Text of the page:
On a Europe trip, singer and music composer Raghu Dixit finds an unexpected song of paradise at Plitvice Lakes National Park in Croatia. He takes us on a stroll through the verdant wonderland.


I’ve never been engulfed in so much natural beauty in one single place as I was at Plitvice Lakes National Park. Located in central Croatia, this protected area spreads over nearly 300 square kilometres and is dotted with several lakes and waterfalls and populated with diverse flora and fauna. When I visited the national park, it was difficult for me to believe that the whole place was a natural phenomenon and not crafted by man. I read later that its making took 12,000 to 15,000 years of three rivers’ water flowing through the region rich in limestone and chalk. Their hydro-geological properties led to travertine barriers, which created lakes that perch on multiple decks. The water flowing down the hills from these lakes creates several small and big waterfalls across the national park. This is probably the most stunning sight I saw on my long Europe trip this year. It wouldn’t be over the top to describe this place as paradise on earth.

Raghu Dixit

Getting There

Once you enter Zagreb, the capital of Croatia, it’s easy to get a bus to Plitvice. If you happen to be travelling from the south, there are several connecting buses from Split. Though it is prudent to book a bus ticket in advance during peak season, one can always find a seat on the go, on one of these comfortable buses. It took me about two-and-a-half hours to reach the national park. The journey itself was uneventful, but it served glimpses of the vast forest reserves that Croatia boasts. My advice would be to take the earliest bus and head straight to the national park, or arrive late in the evening, spend the night in one of the several bed & breakfast accommodations, and be the first one to get into the park the next morning.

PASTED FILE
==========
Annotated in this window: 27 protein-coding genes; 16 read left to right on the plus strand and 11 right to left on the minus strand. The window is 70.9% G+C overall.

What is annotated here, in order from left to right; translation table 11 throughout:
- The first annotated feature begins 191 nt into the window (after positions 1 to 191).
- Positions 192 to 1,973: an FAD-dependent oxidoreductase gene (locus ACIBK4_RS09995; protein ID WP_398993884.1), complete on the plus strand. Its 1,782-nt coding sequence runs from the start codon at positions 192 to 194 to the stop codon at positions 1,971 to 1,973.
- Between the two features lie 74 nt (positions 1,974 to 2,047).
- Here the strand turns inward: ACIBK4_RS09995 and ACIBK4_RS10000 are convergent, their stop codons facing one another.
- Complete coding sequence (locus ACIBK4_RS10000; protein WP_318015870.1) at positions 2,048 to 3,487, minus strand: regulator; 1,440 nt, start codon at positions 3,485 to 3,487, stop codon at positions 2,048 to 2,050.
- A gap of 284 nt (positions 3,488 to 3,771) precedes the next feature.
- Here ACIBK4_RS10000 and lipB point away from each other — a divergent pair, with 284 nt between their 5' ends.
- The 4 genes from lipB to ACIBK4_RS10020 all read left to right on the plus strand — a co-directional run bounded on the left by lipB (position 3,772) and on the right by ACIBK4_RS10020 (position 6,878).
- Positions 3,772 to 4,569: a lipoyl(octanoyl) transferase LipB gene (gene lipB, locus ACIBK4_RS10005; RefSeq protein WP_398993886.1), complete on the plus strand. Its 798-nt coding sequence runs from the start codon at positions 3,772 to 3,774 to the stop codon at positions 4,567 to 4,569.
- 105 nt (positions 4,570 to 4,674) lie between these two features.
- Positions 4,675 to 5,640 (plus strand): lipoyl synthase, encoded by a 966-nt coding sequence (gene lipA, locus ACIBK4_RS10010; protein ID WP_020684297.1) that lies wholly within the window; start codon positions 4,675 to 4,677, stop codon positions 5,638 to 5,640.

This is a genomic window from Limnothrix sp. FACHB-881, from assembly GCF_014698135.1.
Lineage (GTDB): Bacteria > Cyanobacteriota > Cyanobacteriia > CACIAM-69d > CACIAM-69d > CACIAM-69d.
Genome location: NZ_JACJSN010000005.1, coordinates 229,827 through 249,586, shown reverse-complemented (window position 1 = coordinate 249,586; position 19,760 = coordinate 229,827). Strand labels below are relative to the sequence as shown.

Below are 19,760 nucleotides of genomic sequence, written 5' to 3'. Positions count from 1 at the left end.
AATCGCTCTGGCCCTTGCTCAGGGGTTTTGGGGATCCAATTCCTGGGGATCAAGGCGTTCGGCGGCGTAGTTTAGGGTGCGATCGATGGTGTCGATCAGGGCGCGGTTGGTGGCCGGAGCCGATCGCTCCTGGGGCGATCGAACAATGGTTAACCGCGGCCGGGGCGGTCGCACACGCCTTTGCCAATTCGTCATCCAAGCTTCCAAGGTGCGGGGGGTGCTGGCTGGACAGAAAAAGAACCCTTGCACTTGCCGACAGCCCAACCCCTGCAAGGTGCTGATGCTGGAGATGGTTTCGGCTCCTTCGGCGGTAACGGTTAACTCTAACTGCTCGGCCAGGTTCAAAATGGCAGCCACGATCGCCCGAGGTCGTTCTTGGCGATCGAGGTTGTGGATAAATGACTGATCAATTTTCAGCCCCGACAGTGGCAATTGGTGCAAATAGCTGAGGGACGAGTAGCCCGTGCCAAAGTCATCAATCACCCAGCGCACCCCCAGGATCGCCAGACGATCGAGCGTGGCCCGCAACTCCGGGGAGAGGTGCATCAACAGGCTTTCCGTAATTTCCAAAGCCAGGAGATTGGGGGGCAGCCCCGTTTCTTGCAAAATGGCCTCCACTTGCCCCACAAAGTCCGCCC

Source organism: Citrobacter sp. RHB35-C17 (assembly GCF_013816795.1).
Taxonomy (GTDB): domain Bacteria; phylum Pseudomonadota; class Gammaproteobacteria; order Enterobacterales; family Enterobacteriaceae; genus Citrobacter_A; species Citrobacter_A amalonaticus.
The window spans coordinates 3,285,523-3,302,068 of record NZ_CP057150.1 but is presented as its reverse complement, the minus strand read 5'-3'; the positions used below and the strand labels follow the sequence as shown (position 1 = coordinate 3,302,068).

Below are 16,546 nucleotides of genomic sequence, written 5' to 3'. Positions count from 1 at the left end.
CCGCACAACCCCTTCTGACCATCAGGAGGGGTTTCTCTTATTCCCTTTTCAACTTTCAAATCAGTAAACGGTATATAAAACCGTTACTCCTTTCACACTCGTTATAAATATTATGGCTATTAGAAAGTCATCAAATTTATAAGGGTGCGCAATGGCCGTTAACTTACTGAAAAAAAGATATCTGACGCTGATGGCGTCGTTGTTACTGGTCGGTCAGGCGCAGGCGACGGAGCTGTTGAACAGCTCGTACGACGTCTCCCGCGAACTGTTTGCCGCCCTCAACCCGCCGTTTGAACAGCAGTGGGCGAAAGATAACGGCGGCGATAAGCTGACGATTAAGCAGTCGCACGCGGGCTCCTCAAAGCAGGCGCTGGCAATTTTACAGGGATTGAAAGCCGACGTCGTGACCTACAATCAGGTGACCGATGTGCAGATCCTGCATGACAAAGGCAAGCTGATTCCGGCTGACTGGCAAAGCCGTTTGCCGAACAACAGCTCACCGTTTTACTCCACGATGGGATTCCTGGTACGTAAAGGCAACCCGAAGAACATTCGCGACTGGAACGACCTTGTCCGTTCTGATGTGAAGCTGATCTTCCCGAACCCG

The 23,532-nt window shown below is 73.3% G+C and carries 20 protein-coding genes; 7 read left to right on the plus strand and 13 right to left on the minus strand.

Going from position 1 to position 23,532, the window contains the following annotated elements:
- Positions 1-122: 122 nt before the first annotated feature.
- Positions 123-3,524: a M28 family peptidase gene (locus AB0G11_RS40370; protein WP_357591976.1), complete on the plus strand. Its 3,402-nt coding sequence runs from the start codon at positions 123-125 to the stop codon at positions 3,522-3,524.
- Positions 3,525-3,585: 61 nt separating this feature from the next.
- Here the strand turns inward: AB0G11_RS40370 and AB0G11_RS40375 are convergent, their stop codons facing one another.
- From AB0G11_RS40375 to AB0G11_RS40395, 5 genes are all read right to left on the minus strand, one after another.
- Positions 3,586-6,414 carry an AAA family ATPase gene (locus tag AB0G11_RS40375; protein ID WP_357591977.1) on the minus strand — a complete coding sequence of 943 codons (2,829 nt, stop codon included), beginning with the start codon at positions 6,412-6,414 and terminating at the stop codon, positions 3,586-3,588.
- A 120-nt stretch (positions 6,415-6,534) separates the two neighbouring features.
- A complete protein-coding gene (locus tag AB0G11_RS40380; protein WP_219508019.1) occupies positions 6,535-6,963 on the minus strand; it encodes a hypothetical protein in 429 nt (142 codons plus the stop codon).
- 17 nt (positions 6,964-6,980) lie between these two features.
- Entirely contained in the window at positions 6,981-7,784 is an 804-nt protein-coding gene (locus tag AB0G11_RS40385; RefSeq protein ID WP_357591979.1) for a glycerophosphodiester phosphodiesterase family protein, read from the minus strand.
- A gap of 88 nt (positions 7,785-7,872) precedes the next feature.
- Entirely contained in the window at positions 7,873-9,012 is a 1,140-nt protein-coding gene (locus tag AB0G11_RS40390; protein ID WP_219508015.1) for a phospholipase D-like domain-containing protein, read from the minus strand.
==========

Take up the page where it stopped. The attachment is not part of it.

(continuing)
Raghu Dixit


There are luxe hotels, both within the park and outside, but I booked an Airbnb, which was a 20-minute walk from entrance no. 2. There are two entrances to the park, and this one is almost always crowd- free while entrance no. 1 usually involves a long queue.

The National Park

Raghu Dixit

The route through entrance no. 2 includes a beautiful walk through the woods. Although I had reached the national park by 7 am, I wasn’t the only early bird. I bought the entry ticket, and after a short walk down the stairs, reached the first lake, Kozjak, and was welcomed by a stunning sight. A boat then took me across to the main park, where I had to choose among 11 trails, labelled A to K. I chose the E trail, which was supposed to be of moderate difficulty and would take me to the ‘upper lakes’. However, I switched to the more tasking H trail once I reached the upper lakes, to explore a bit more, and ended up gasping for breath.

The huffing and puffing aside, the national park took me completely by surprise with its beauty. I was not prepared to witness what I saw on the trails. The ample greenery brought a sense of calm, and the music of the water gushing underneath my feet was blissful. I was grateful to have come early, because the crowd was still thin and
I could be one with nature. The smaller waterfalls were beautiful, but as I climbed,
the lakes and cascades became bigger and even more stunning. At one point, I sat
at the feet of an enormous waterfall and meditated for a good 20 minutes without
any interruptions. This was probably the calmest I have felt in all my life. On a certain bank of an upper lake, I sat and marvelled at the crystal-clear water, where numerous fish, big and small, of different hues, flitted by, with underwater flora and algae lending the water intriguing hues. I hugged the trees and spoke to them in whispers. The whole experience reminded me of botany classes in college. When it was time to return, I trudged down slowly, taking in every sight, sound, and aroma, wishing the walk would never end.